Noah is the epitome of what Joy is trying to avoid. He’s a “soccer lovin’ kid” …as nice and popular as they come. He’s decided that Joy is going to be his friend whether she wants to be or not. How the two end up alone together in his Saab 900 heading from Utah to Cali we’re still not quite sure. But there’s plenty of Sprite and Barry Manilow tunes to keep the silence from getting too thick. Both Joy and Noah are in for the big surprise that awaits them on their UEA adventure.

Back When You Were Easier to Love explores the harsh reality of the loss of first time love, the dangers in setting up stereotypes and the struggles of those with the desire to live outside of cultural expectations. So much of it I could relate to in my experience moving between high schools and then colleges in Utah and California. Whether you are of Joy’s faith as a Mormon or not there is a huge amount of culture shock between these two states. Emily does a wonderful job of teaching that we are all just people, not above or below each other. My only hesitation in content is that a lot of the book is told from Joy and Zan’s viewpoint…looking down. In the process of the storytelling, the very stereotypes Mormons try to avoid may be reinforced in the minds of others reading about us for the first time. Emily differentiated between belief and culture beautifully in the chapter titled “This I Believe” on page 106-107. LOVE loved it.

Main character Joy learns she has lost so much of herself trying to be what Zan wants her to be. As teen I think we all made that mistake in one relationship or another. So though sad, Joy’s realization of self and the way she comes to it is realistic.

The last 1/3 of the book is definitely my favorite. Noah and Joy are on their way home and take a little detour through Las Vegas. It’s fun and such a hopeful way to end. Joy’s favorite sights in Las Vegas include the Pirate/ siren show at Treasure Island, the mini- Eiffel Tower at Paris and the Statue of Liberty at New York, New York. Noah’s are between TI and the Mirage and M&M world (pages 266-267)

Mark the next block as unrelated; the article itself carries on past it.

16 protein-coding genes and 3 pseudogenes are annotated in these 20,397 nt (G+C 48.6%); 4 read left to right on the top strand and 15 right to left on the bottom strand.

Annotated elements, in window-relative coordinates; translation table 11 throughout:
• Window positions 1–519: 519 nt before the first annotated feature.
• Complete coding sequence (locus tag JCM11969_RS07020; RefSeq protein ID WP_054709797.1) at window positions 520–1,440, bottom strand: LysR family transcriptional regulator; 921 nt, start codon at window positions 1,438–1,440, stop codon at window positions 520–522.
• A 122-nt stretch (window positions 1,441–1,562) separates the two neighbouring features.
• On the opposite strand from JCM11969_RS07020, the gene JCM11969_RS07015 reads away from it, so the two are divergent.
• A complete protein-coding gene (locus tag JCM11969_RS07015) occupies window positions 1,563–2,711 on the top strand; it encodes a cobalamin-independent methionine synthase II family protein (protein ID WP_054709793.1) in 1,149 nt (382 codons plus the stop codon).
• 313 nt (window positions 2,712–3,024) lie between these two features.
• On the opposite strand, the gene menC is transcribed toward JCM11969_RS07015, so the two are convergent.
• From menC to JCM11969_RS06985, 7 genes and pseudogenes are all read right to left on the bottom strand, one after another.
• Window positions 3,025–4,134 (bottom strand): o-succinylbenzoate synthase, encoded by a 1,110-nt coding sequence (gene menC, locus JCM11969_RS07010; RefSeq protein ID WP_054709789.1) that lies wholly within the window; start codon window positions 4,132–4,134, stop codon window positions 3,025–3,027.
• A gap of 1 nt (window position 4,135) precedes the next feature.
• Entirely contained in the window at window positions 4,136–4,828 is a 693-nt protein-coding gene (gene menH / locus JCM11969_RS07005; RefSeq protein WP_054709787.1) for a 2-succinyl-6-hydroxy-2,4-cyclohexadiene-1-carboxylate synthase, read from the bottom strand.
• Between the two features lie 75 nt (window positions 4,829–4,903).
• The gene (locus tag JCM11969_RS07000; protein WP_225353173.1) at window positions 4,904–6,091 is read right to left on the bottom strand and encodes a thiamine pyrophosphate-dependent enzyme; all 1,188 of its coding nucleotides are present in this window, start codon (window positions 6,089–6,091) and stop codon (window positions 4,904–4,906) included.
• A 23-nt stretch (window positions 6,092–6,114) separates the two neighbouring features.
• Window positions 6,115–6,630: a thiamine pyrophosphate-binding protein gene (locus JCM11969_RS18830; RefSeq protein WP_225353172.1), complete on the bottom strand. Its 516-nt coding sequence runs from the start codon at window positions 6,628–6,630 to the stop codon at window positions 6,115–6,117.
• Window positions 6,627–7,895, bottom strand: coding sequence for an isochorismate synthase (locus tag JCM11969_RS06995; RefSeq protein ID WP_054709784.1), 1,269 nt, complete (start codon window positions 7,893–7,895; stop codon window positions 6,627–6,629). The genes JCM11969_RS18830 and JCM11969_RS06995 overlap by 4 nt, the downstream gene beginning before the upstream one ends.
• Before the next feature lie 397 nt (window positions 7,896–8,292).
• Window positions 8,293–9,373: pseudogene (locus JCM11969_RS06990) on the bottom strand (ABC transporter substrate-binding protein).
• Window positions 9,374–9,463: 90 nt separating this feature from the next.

So, our Photography Friday post below is a series of Vegas photos from Heather Gardner Photography. They will give you a little taste of the fun to be had in the last chapters of Back When You Were Easier To Love. We are giving away 5 photo postcards of prints from our galleries in honor of the Vegas chapters. Simply comment on the post naming your favorite photo to be entered. Giveaway ends April 25, 2011 and is open internationally.

A million thanks to author Emily Wing Smith for the sneak peek. Here’s her fab trailer just released yesterday on You Tube.

The Replacement BIR2010 Giveaway #5

07 Dec, 2010 by in book giveaway, penguin, the replacement 6 comments

The Replacment
by Brenna Yovanoff

Publisher: Penguin
Release Date: September 21, 2010

Book Summary (from Penguin): Mackie Doyle is not one of us. Though he lives in the small town of Gentry, he comes from a world of tunnels and black murky water, a world of living dead girls ruled by a little tattooed princess. He is a Replacement—left in the crib of a human baby sixteen years ago. Now, because of fatal allergies to iron, blood, and consecrated ground, Mackie is fighting to survive in the human world. Mackie would give anything to live among us, to practice on his bass or spend time with his crush, Tate. But when Tate’s baby sister goes missing, Mackie is drawn irrevocably into the underworld of Gentry, known as Mayhem. He must face the dark creatures of the Slag Heaps and find his rightful place, in our world, or theirs. Edward Scissorhands meets The Catcher in the Rye in this wildly imaginative and frighteningly beautiful horror novel about an unusual boy and his search for a place to belong.

We are giving away one copy of The Replacement as part of the BIR 2010 giveaways. Simply fill out the form below to enter. Open to US residents. Ends December 15th, 2010